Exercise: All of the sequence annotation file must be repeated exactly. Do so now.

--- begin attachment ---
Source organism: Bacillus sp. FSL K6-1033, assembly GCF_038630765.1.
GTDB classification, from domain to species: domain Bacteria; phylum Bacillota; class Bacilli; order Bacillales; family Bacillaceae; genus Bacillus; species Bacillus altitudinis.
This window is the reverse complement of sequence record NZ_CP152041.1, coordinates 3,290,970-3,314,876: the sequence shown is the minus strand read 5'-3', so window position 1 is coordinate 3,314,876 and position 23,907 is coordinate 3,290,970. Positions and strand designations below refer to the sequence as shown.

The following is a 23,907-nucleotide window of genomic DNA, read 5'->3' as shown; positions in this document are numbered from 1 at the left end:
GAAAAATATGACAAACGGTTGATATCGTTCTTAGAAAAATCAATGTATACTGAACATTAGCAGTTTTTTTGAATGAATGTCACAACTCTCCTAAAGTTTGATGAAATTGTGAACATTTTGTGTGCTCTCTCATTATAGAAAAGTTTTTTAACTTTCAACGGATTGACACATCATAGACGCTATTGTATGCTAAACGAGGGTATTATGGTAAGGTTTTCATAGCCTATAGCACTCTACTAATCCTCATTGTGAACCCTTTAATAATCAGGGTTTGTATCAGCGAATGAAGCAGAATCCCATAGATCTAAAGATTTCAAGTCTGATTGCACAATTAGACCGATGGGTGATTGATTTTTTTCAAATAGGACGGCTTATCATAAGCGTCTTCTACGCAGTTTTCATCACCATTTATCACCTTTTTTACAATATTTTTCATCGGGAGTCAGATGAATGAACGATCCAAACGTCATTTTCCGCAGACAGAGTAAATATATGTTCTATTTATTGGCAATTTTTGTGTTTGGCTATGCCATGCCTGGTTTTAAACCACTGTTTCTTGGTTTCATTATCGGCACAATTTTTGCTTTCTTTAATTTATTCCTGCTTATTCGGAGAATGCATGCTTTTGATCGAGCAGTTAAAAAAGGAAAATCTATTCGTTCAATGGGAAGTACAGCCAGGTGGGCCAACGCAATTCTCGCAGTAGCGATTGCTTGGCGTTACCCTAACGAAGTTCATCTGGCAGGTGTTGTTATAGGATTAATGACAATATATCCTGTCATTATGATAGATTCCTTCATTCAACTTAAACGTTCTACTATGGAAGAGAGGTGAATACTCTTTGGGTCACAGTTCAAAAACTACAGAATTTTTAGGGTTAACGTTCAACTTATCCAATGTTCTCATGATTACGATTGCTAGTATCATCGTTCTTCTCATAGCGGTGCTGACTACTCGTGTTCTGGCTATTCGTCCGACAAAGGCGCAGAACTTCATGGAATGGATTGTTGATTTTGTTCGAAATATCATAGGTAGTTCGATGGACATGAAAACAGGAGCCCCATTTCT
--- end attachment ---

Source organism: Bacillus sp. FSL K6-1033, assembly GCF_038630765.1.
GTDB classification, from domain to species: domain Bacteria; phylum Bacillota; class Bacilli; order Bacillales; family Bacillaceae; genus Bacillus; species Bacillus altitudinis.
This window is the reverse complement of sequence record NZ_CP152041.1, coordinates 3,290,970-3,314,876: the sequence shown is the minus strand read 5'-3', so window position 1 is coordinate 3,314,876 and position 23,907 is coordinate 3,290,970. Positions and strand designations below refer to the sequence as shown.

The following is a 23,907-nucleotide window of genomic DNA, read 5'->3' as shown; positions in this document are numbered from 1 at the left end:
GAAAAATATGACAAACGGTTGATATCGTTCTTAGAAAAATCAATGTATACTGAACATTAGCAGTTTTTTTGAATGAATGTCACAACTCTCCTAAAGTTTGATGAAATTGTGAACATTTTGTGTGCTCTCTCATTATAGAAAAGTTTTTTAACTTTCAACGGATTGACACATCATAGACGCTATTGTATGCTAAACGAGGGTATTATGGTAAGGTTTTCATAGCCTATAGCACTCTACTAATCCTCATTGTGAACCCTTTAATAATCAGGGTTTGTATCAGCGAATGAAGCAGAATCCCATAGATCTAAAGATTTCAAGTCTGATTGCACAATTAGACCGATGGGTGATTGATTTTTTTCAAATAGGACGGCTTATCATAAGCGTCTTCTACGCAGTTTTCATCACCATTTATCACCTTTTTTACAATATTTTTCATCGGGAGTCAGATGAATGAACGATCCAAACGTCATTTTCCGCAGACAGAGTAAATATATGTTCTATTTATTGGCAATTTTTGTGTTTGGCTATGCCATGCCTGGTTTTAAACCACTGTTTCTTGGTTTCATTATCGGCACAATTTTTGCTTTCTTTAATTTATTCCTGCTTATTCGGAGAATGCATGCTTTTGATCGAGCAGTTAAAAAAGGAAAATCTATTCGTTCAATGGGAAGTACAGCCAGGTGGGCCAACGCAATTCTCGCAGTAGCGATTGCTTGGCGTTACCCTAACGAAGTTCATCTGGCAGGTGTTGTTATAGGATTAATGACAATATATCCTGTCATTATGATAGATTCCTTCATTCAACTTAAACGTTCTACTATGGAAGAGAGGTGAATACTCTTTGGGTCACAGTTCAAAAACTACAGAATTTTTAGGGTTAACGTTCAACTTATCCAATGTTCTCATGATTACGATTGCTAGTATCATCGTTCTTCTCATAGCGGTGCTGACTACTCGTGTTCTGGCTATTCGTCCGACAAAGGCGCAGAACTTCATGGAATGGATTGTTGATTTTGTTCGAAATATCATAGGTAGTTCGATGGACATGAAAACAGGAGCCCCATTTCT